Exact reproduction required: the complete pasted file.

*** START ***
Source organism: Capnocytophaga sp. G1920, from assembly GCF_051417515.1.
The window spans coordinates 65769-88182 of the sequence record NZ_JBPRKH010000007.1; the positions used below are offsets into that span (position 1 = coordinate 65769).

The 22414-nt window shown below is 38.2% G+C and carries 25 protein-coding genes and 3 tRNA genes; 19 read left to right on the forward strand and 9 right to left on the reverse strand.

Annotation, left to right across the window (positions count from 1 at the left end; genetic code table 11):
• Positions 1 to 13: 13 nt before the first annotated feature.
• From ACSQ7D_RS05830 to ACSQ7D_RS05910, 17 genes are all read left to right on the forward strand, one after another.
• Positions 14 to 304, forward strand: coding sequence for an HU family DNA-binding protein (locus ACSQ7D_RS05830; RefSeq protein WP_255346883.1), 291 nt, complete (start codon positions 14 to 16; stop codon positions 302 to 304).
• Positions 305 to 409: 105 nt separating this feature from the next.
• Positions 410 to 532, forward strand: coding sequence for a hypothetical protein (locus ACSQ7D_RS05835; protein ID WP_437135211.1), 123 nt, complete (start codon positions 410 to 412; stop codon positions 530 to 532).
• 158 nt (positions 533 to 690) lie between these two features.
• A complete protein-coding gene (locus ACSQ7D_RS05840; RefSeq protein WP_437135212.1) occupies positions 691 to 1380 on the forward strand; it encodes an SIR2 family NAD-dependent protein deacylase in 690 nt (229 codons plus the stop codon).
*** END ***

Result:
Source organism: Capnocytophaga sp. G1920, from assembly GCF_051417515.1.
The window spans coordinates 65769-88182 of the sequence record NZ_JBPRKH010000007.1; the positions used below are offsets into that span (position 1 = coordinate 65769).

The 22414-nt window shown below is 38.2% G+C and carries 25 protein-coding genes and 3 tRNA genes; 19 read left to right on the forward strand and 9 right to left on the reverse strand.

Annotation, left to right across the window (positions count from 1 at the left end; genetic code table 11):
• Positions 1 to 13: 13 nt before the first annotated feature.
• From ACSQ7D_RS05830 to ACSQ7D_RS05910, 17 genes are all read left to right on the forward strand, one after another.
• Positions 14 to 304, forward strand: coding sequence for an HU family DNA-binding protein (locus ACSQ7D_RS05830; RefSeq protein WP_255346883.1), 291 nt, complete (start codon positions 14 to 16; stop codon positions 302 to 304).
• Positions 305 to 409: 105 nt separating this feature from the next.
• Positions 410 to 532, forward strand: coding sequence for a hypothetical protein (locus ACSQ7D_RS05835; protein ID WP_437135211.1), 123 nt, complete (start codon positions 410 to 412; stop codon positions 530 to 532).
• 158 nt (positions 533 to 690) lie between these two features.
• A complete protein-coding gene (locus ACSQ7D_RS05840; RefSeq protein WP_437135212.1) occupies positions 691 to 1380 on the forward strand; it encodes an SIR2 family NAD-dependent protein deacylase in 690 nt (229 codons plus the stop codon).